A closer look at the proposed draft document confirms that, for Moscow, the notion of “cyber security” has become inseparable from such categories as “political stability” and “state defense” (Scrf.gov.ru, accessed October 25). It is also clear that the gap between the Russian Federation and the leading global players in this realm is still quite wide, which puzzles and worries the Kremlin. According to the document, this gap in cyber operations capabilities “enables foreign special services and NGOs [non-governmental organizations] to use Information and Communication Technologies as an instrument for breaching the sovereignty and territorial integrity of other countries” and cause the “destabilization of the internal political and social situation” (RBC, June 24).
The Russian side apparently feels ill at ease with the perceived superiority of “certain states” in the domain of cyber technologies since it allows them to “discredit Russian domestic and foreign policy” as well as to “influence the younger generation in order to dilute its cultural and spiritual values, historical foundation and patriotic traditions.” Even though the document does not specifically identify who these “certain actors” are, it should not come as a surprise that the blame is implicitly being leveled foremost on the United States. Identification of the US as the main “culprit” can be deduced from the document’s call on Russia “to use the Internet in order to hinder the spread of ideas of ‘exceptionalism’ pursued by certain nations.” The proposed Information Security Doctrine does not explicitly detail how this policy will be carried out. However, the document does state that Russia has the right to exercise “powers and means of informational confrontation” on its own behalf and on behalf of its (unnamed) allies (Scrf.gov.ru, accessed October 25).
According to Oleg Demidov, a cyber security expert at the PIR Center, in Moscow, the new information security doctrine reflects both old and new Russian phobias. Namely, he states that President Putin was seriously alarmed while watching the outbreak of the so-called “Arab Spring” and the role played by social media in mounting public protest movement across the Middle East and North Africa. The Kremlin viewed these processes as clandestinely inspired and coordinated by external forces that extensively used the Internet and new media in order to breed anti-government sentiments. And at home, severe economic hardship coupled with continuing international ostracism make the aging Russian elites particularly sensitive to such supposed scenarios (Moscoweveryday.com, October 25).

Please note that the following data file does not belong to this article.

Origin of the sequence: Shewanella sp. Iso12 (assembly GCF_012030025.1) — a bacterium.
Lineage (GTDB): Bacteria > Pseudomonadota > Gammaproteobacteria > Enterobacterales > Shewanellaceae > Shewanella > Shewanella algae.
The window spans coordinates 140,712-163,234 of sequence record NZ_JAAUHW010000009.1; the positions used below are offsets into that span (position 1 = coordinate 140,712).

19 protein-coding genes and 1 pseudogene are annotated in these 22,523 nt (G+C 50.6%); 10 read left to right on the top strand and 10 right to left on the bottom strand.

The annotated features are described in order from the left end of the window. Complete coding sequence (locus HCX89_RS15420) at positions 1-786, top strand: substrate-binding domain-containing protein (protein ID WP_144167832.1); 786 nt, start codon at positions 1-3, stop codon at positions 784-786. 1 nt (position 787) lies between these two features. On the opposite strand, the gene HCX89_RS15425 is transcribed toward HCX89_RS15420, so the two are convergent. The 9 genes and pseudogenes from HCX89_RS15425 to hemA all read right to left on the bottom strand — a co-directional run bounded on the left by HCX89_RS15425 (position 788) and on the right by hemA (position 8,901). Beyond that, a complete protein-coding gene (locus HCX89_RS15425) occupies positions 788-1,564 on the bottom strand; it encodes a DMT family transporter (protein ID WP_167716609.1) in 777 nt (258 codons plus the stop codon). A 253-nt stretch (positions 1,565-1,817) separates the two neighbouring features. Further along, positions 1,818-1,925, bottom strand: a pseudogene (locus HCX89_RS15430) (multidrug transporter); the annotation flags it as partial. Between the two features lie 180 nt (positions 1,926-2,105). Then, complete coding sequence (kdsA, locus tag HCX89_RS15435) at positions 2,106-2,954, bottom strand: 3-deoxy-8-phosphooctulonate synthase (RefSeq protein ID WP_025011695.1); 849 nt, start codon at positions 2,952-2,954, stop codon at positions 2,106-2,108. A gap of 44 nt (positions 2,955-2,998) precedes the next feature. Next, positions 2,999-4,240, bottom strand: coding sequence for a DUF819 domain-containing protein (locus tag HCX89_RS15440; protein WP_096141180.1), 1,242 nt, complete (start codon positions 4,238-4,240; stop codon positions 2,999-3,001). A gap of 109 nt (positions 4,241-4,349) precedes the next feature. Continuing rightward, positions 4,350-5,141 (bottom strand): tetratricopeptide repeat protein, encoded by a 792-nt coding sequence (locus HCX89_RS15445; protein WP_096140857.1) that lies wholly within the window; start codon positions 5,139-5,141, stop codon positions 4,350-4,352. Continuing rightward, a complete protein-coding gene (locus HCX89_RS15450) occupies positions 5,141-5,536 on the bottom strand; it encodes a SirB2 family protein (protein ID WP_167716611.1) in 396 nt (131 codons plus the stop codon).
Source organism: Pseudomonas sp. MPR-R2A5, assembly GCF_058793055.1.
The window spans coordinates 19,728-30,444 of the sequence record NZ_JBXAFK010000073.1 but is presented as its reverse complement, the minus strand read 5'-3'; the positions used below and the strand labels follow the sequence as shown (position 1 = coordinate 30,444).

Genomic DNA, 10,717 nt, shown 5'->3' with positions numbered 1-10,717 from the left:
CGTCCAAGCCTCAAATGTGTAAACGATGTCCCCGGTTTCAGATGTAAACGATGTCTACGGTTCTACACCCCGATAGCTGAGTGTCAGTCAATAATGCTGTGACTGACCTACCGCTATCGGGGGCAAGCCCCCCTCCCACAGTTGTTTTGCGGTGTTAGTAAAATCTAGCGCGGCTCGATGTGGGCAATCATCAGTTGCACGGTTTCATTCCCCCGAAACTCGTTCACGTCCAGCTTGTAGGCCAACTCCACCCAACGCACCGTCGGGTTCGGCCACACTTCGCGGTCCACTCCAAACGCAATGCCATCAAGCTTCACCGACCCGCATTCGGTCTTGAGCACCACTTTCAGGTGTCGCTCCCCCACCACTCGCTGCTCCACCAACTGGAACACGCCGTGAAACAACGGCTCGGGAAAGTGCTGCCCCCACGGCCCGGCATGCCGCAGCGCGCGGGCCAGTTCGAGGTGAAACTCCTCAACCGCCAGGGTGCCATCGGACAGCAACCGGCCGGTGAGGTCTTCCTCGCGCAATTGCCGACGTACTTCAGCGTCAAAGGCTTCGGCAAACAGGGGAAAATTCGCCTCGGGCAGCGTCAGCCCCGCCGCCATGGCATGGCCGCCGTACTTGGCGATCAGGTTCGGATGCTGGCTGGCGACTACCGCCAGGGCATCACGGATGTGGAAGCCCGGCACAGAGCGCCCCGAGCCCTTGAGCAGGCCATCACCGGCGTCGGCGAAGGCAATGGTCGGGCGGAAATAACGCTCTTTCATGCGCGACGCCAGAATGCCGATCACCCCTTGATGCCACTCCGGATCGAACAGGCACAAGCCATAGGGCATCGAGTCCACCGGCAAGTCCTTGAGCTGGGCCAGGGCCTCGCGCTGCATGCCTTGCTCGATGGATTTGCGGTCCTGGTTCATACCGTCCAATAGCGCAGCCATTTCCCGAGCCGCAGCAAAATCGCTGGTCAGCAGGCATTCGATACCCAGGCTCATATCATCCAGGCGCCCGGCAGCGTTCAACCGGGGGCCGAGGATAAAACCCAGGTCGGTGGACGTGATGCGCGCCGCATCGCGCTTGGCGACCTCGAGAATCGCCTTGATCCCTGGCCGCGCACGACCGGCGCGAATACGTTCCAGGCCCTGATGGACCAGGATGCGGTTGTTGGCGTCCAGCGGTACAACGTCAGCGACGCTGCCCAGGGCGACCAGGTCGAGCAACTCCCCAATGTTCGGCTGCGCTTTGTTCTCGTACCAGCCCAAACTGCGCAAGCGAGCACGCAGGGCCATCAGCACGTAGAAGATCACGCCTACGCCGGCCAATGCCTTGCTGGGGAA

Four main conclusions can be drawn based on Moscow’s actions regarding cyber security and operations to date. First, Russia is ready to revise its policies in the domain of cyber security in accordance with the changing international environment, which entails the transformation of the existing legislative framework. Second, Russia can be expected to act much more assertively in the future. Moscow will likely continue using the Internet as a tool of foreign policy and as a means of retaliation in a much more sophisticated and coordinated manner. Third, Moscow consciously recognizes its current feebleness in the domain of cyber security. In the short term, this is likely to lead to a further intensification of activities aimed at overcoming the existing gap between Russia and other international actors. And finally, the fact that the Russian Armed Forces enjoy the privilege of being a testing ground for new inventions means that the so-called “Army first” approach pursued during the Soviet period is being recreated in full when it comes to the cyber realm.